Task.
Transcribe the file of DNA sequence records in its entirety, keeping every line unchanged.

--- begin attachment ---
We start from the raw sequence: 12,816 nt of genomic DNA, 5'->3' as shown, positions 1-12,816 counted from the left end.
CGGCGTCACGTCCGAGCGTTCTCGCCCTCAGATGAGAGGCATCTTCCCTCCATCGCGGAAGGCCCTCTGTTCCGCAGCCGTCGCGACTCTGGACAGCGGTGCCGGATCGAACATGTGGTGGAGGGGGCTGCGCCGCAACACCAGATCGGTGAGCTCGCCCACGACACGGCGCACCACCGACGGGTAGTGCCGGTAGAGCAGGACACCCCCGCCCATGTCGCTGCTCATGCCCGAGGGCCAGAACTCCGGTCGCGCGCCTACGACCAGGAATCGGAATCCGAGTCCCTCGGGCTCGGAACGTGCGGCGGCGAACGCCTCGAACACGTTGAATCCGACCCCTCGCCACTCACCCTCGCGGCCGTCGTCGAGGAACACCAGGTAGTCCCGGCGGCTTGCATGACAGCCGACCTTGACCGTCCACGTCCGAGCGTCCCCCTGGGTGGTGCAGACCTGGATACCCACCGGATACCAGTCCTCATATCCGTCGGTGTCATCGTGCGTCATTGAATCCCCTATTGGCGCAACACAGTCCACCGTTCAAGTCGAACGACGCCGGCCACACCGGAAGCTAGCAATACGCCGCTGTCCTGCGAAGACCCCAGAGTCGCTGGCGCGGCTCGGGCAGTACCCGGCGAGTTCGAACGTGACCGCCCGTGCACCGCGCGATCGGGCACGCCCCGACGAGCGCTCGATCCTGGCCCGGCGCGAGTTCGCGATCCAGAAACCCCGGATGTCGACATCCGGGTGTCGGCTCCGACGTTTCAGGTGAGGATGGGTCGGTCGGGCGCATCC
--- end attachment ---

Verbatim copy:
We start from the raw sequence: 12,816 nt of genomic DNA, 5'->3' as shown, positions 1-12,816 counted from the left end.
CGGCGTCACGTCCGAGCGTTCTCGCCCTCAGATGAGAGGCATCTTCCCTCCATCGCGGAAGGCCCTCTGTTCCGCAGCCGTCGCGACTCTGGACAGCGGTGCCGGATCGAACATGTGGTGGAGGGGGCTGCGCCGCAACACCAGATCGGTGAGCTCGCCCACGACACGGCGCACCACCGACGGGTAGTGCCGGTAGAGCAGGACACCCCCGCCCATGTCGCTGCTCATGCCCGAGGGCCAGAACTCCGGTCGCGCGCCTACGACCAGGAATCGGAATCCGAGTCCCTCGGGCTCGGAACGTGCGGCGGCGAACGCCTCGAACACGTTGAATCCGACCCCTCGCCACTCACCCTCGCGGCCGTCGTCGAGGAACACCAGGTAGTCCCGGCGGCTTGCATGACAGCCGACCTTGACCGTCCACGTCCGAGCGTCCCCCTGGGTGGTGCAGACCTGGATACCCACCGGATACCAGTCCTCATATCCGTCGGTGTCATCGTGCGTCATTGAATCCCCTATTGGCGCAACACAGTCCACCGTTCAAGTCGAACGACGCCGGCCACACCGGAAGCTAGCAATACGCCGCTGTCCTGCGAAGACCCCAGAGTCGCTGGCGCGGCTCGGGCAGTACCCGGCGAGTTCGAACGTGACCGCCCGTGCACCGCGCGATCGGGCACGCCCCGACGAGCGCTCGATCCTGGCCCGGCGCGAGTTCGCGATCCAGAAACCCCGGATGTCGACATCCGGGTGTCGGCTCCGACGTTTCAGGTGAGGATGGGTCGGTCGGGCGCATCC